Consistent with neoclassical theory, the recent slowdown in labour productivity is generally regarded as one of the main causes of the current phase of economic stagnation. By contrast, post-Keynesian economics looks at productivity growth as positively affected by the rate of growth of output in the long run as well. By focusing on this alternative perspective, in our exploration we deal with an extended version of the Kaldorian technical progress function in which the trend growth rate of productivity is endogenously shaped by the dynamics of both output and capital−labour ratio. We empirically verify such a relationship for the total economy and the manufacturing sector through a structural vector autoregressive (SVAR) model for G7 countries (1970–2017). Our findings support the validity of a technical progress function, which admits increasing returns to scale, thus indicating that both the rate of growth of output and the process of capital intensification exert positive effects on productivity growth, even beyond the business cycle.

Kaldor 3.0: An Empirical Investigation of the Verdoorn-augmented Technical Progress Function

Deleidi M.
;
2020-01-01

Abstract

Consistent with neoclassical theory, the recent slowdown in labour productivity is generally regarded as one of the main causes of the current phase of economic stagnation. By contrast, post-Keynesian economics looks at productivity growth as positively affected by the rate of growth of output in the long run as well. By focusing on this alternative perspective, in our exploration we deal with an extended version of the Kaldorian technical progress function in which the trend growth rate of productivity is endogenously shaped by the dynamics of both output and capital−labour ratio. We empirically verify such a relationship for the total economy and the manufacturing sector through a structural vector autoregressive (SVAR) model for G7 countries (1970–2017). Our findings support the validity of a technical progress function, which admits increasing returns to scale, thus indicating that both the rate of growth of output and the process of capital intensification exert positive effects on productivity growth, even beyond the business cycle.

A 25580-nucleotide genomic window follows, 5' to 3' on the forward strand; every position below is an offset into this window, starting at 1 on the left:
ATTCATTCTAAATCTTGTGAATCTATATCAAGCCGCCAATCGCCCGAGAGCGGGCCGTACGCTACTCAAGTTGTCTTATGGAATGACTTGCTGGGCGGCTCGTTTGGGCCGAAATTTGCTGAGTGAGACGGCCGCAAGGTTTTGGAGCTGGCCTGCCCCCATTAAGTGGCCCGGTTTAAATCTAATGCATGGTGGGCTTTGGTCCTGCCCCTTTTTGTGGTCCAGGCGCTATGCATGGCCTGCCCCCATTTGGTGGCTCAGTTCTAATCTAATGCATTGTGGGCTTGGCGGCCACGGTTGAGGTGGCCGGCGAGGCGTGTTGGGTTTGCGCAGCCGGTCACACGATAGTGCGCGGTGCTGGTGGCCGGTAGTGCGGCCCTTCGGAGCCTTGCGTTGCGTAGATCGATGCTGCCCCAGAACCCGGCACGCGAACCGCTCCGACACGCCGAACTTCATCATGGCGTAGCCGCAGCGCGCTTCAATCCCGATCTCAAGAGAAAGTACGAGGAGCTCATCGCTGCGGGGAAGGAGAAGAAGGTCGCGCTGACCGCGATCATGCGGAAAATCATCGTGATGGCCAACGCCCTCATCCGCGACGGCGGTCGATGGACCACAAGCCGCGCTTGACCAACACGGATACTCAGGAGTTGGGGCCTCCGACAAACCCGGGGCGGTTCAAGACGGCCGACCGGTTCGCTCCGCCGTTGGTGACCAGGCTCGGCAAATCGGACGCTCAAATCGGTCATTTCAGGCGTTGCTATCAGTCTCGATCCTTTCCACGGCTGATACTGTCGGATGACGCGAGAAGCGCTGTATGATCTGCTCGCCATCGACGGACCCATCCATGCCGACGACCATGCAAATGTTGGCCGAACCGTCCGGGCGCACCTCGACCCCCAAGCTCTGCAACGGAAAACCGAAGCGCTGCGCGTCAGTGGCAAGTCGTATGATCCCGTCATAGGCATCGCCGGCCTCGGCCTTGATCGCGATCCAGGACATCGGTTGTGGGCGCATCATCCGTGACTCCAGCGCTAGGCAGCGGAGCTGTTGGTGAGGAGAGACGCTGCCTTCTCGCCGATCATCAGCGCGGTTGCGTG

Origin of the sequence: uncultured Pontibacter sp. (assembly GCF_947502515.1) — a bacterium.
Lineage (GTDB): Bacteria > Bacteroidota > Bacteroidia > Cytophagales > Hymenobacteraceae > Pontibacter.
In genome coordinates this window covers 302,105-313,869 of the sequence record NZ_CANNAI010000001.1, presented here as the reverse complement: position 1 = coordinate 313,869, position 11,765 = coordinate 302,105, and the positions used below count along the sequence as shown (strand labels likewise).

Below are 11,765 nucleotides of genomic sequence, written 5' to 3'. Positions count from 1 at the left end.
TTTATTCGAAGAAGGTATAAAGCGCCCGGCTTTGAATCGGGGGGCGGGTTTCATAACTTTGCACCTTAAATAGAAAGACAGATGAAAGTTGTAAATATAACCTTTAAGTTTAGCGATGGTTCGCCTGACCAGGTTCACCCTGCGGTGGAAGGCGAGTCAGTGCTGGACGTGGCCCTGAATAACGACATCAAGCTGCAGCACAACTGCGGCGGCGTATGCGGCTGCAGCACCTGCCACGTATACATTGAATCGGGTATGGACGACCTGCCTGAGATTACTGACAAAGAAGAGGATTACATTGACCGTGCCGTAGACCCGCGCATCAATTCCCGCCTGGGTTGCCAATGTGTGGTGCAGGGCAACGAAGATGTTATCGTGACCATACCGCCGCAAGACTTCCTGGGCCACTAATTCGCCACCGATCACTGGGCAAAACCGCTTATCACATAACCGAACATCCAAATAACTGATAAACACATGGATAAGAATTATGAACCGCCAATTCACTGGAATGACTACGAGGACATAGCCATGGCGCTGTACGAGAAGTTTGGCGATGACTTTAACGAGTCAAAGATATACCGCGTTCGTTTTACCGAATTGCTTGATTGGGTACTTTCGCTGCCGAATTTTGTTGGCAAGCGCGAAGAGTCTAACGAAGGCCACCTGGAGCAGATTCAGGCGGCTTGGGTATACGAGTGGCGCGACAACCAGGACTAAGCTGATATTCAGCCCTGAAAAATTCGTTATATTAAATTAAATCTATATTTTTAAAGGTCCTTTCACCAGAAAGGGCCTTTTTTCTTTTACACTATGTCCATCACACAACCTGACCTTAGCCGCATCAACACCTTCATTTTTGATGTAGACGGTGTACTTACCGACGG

File in questo prodotto:
File Dimensione Formato  
16.ROPE_DELEIDI.pdf

non disponibili

Tipologia: Documento in Versione Editoriale
Licenza: NON PUBBLICO - Accesso privato/ristretto
Dimensione 1.37 MB
Formato Adobe PDF
1.37 MB Adobe PDF   Visualizza/Apri   Richiedi una copia

I documenti in IRIS sono protetti da copyright e tutti i diritti sono riservati, salvo diversa indicazione.

Utilizza questo identificativo per citare o creare un link a questo documento: https://hdl.handle.net/11586/404461
Citazioni
  • ???jsp.display-item.citation.pmc??? ND
  • Scopus 12
  • ???jsp.display-item.citation.isi??? 11
social impact